When History Speaks Back: UBC History Students Contribute to Vancouver’s Local Oral History

In September 2023, UBC History professor Dr. Anne Murphy introduced a brand new undergraduate History course – HIST 400: The Practice of Oral History. In this course, students are given the unique opportunity to design and conduct oral history interviews, and to engage with and contribute to local Vancouver history.

“Oral history values the individual perspective, in relation to broader histories. It allows us to learn to listen, deeply and fully,” says course instructor Dr. Anne Murphy. “It offers an opportunity to study history in a way that foregrounds stories and perspectives that are often inaccessible through other sources. We are forced to consider our positions as historians with care, and we are invited to let go of some of the control that historians have thought they had, in that role.”

Shared with the permission of the students and the interview participants, below are a few of the oral history projects made for HIST 400: The Practice of Oral History. Watch and listen to the projects and read about the students’ reflections on their learning experiences.

Remembering Vancouver Deliveries: An Oral History with Douglas Hockley

By Kristina Hockley, Arts Undergrad

What did you enjoy the most about HIST 400?

I enjoyed hearing my classmates’ ideas for their projects and watching them develop over our semester together. I felt a real sense of community that I hadn’t felt in other courses. I also cherished the opportunity to bring the often-unheard stories from the past into our classroom discussions. My classmates’ stories contributed to our collective understanding of history and underscored the importance of preserving personal narratives as a vital part of our cultural heritage. Beyond these aspects, the course honed my empathy and active listening skills, instilling in me an appreciation for the historian’s duty to accurately and respectfully relay interviewees’ stories—a lesson that will inform my future work. 

Why did you choose to do the project you did?

During the Fall 2023 semester, my Dad and I embarked on an oral history project together. Sadly, his cancer became untreatable, and he registered for M.A.i.D. As we cherished our time together, my Dad suggested exploring the topic of home deliveries on Vancouver’s Westside, realizing that this remarkable piece of city history might remain unrecorded. It was a meaningful experience for both of us, deepening our bond during a challenging time and leaving a lasting legacy for our family. Working on this project illuminated the power of oral history in capturing lived experiences and served as a reminder that every person’s story deserves to be heard. The experience of recording my father’s recollections reinforced the notion that history is not merely a series of events but a tapestry intricately woven from individual lives, with each contribution significantly enhancing our collective understanding of the past.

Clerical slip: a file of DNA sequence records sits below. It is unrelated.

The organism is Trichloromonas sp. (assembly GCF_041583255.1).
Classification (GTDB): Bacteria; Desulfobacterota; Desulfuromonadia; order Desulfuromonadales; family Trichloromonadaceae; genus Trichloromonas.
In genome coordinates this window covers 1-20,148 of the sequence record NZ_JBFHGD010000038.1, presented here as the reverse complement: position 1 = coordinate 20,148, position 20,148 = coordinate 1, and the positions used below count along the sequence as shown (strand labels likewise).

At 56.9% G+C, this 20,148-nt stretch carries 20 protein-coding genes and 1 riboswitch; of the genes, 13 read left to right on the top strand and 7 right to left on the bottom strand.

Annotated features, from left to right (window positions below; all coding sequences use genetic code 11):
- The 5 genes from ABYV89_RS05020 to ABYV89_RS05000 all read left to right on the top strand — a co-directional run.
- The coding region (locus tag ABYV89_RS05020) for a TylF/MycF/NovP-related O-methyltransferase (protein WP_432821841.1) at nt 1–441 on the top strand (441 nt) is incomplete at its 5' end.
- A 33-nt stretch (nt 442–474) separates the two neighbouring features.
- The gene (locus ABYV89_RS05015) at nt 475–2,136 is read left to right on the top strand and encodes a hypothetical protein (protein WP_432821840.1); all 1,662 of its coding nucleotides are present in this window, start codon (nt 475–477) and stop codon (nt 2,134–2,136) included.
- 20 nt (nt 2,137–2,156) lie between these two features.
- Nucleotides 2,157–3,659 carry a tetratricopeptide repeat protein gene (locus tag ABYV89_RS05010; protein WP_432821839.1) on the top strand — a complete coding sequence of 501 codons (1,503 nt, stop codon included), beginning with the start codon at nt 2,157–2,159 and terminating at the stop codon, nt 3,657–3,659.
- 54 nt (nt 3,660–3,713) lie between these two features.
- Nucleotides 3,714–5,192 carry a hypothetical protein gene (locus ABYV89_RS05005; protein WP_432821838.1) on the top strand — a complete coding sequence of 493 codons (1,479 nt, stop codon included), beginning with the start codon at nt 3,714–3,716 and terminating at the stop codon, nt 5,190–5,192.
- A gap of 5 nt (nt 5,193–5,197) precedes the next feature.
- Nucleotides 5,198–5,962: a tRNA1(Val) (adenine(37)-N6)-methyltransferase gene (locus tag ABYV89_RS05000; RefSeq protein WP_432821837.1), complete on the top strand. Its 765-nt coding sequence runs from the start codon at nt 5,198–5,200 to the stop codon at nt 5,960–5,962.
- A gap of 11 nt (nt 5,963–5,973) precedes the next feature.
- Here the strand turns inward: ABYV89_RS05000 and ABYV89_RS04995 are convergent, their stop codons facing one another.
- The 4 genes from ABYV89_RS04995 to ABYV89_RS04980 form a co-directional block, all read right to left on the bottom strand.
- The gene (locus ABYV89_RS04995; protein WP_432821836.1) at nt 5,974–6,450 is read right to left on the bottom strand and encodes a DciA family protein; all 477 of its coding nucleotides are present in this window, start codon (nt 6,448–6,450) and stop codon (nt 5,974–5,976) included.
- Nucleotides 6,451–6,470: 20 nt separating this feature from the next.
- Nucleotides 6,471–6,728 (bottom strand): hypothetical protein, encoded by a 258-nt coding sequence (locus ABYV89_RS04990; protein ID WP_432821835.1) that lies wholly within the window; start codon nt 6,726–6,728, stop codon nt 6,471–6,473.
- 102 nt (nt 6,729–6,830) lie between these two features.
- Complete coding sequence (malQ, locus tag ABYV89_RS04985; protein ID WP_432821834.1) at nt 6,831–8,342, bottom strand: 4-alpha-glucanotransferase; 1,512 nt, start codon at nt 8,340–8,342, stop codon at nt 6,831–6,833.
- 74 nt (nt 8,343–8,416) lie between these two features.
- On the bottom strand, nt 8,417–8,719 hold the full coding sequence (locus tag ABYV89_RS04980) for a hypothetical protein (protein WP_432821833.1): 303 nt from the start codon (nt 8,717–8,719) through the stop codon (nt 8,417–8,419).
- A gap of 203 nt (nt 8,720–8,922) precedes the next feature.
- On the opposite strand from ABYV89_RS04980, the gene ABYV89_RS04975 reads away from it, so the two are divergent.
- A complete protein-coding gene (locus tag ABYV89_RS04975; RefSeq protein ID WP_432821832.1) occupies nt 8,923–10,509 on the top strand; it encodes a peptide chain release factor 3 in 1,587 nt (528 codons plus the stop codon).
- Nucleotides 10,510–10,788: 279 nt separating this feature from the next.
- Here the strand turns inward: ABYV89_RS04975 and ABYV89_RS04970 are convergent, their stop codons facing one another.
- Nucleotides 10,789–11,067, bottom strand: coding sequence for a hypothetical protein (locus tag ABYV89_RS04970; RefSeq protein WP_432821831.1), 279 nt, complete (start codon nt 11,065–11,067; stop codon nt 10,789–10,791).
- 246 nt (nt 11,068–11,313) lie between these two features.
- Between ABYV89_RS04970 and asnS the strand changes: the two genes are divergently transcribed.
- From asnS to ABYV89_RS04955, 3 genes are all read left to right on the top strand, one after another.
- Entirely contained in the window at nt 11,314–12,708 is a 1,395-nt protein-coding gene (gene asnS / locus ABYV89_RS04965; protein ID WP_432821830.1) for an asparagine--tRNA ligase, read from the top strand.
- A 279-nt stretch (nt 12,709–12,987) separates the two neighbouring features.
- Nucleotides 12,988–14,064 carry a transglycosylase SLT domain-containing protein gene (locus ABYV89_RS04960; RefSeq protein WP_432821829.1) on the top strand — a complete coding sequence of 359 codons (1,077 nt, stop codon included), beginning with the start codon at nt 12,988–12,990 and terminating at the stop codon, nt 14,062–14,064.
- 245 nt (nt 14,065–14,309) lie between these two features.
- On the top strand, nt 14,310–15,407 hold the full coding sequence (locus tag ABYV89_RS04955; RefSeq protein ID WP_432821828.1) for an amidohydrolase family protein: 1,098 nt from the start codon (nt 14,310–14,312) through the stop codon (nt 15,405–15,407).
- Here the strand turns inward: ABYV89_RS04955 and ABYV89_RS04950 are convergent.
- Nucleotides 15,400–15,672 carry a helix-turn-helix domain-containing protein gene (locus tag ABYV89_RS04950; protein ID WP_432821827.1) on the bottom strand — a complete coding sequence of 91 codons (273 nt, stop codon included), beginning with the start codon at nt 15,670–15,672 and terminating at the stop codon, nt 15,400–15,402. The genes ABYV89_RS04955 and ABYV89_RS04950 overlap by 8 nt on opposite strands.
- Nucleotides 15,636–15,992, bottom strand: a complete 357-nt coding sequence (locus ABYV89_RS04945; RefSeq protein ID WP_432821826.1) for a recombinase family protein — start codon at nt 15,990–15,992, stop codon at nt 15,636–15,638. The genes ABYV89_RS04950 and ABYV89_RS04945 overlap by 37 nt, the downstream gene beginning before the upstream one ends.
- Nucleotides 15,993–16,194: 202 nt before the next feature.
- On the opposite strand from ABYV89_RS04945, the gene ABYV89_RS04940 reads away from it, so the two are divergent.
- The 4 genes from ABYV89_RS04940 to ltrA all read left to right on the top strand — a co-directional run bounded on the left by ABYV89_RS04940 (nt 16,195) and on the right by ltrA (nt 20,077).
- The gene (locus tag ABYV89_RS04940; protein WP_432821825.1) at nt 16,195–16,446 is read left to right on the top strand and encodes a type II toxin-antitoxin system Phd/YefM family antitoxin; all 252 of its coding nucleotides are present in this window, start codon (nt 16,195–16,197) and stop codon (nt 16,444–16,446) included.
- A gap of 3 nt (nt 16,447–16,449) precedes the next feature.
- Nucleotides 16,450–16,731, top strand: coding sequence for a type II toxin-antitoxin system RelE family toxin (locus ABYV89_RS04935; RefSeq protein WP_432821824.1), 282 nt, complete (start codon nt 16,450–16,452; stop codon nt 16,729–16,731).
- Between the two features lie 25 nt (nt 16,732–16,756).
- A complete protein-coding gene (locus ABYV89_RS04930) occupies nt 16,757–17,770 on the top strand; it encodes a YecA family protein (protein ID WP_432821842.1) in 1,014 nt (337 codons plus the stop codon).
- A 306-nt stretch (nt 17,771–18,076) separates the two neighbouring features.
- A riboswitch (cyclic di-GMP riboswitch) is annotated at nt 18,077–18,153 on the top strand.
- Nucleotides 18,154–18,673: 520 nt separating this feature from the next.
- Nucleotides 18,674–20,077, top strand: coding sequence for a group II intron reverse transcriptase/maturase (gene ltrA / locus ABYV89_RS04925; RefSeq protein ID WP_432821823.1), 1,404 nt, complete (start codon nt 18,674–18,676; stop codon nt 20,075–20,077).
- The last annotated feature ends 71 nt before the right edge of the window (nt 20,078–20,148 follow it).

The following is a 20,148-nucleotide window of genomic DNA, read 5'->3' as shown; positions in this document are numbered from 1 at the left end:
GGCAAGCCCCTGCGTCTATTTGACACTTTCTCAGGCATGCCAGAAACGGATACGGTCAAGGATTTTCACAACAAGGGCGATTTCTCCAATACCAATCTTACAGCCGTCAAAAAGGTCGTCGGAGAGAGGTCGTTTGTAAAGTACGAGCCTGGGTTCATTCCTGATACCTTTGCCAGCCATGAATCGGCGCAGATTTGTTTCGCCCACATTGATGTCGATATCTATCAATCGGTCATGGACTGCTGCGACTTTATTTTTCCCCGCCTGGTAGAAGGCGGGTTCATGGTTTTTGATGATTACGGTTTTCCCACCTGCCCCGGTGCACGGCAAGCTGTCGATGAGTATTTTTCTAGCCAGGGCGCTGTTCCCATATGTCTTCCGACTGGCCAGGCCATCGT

Feminism, Loss & Liberation: A Daughter’s Journey through MAiD

By Grace Climie, History Major

What did you enjoy the most about HIST 400? 

What I enjoyed the most about History 400 was the supportive environment, which made it impossible not to succeed. Initially, I was quite nervous about engaging in history this way, especially with such a hands-on approach, which I had never done before. By the end of the course, I was much more confident and excited about my project. The course readings were all really relevant to developing theory into practice, and the in-class exercises and discussions helped me connect with my classmates and gain the confidence needed to complete my project. 

What was the most valuable thing you learned?

By interviewing real people for my research project, I gained a profound understanding of the importance of providing ethical treatment to historical evidence in a way that surpassed any other course I have taken. This course emphasized the significance of preserving diverse perspectives, and instilled in me a deep appreciation for the nuance and subjective nature of personal stories. My experience in this course has undoubtedly strengthened my appreciation for the respect required to engage with history and historical evidence.­­­ I knew it would take a lot of work and development to honour my friend’s story about such a personal event in her life, and I am so grateful to have had the opportunity to interview her. 

Hijabi Women’s Experiences of Religious and Intersectional Discrimination

By Sadika Wakaa, Double Major in History and Political Science 

 What was the most valuable thing you learned?

I enjoyed working with my classmates, listening to Dr. Murphy’s answers to our questions, and especially the class discussions. The smaller class size gave me many opportunities to discuss readings with my classmates and to ask Dr. Murphy questions. The most valuable thing I gained in this class was my ability to produce an oral history project, thanks to Dr. Murphy’s guidance throughout the semester. 

Why did you choose to do the project you did?

I started to interview some of my friends and my children’s friends as I was trying to find a topic for my final project. Asma was one of the people I interviewed. I found her story and struggles very similar to my own story and struggles as a hijabi woman in Western society.  Unfortunately, discrimination is part of our lives as hijabi women, and it is an issue we cannot keep ignoring. Initially, I did not want to make my project personal. I ended up choosing this topic because I hope we, as hijabi women, will be accepted and respected for who we are. Through my project, I hope to raise awareness and promote acceptance of minorities in our multicultural society.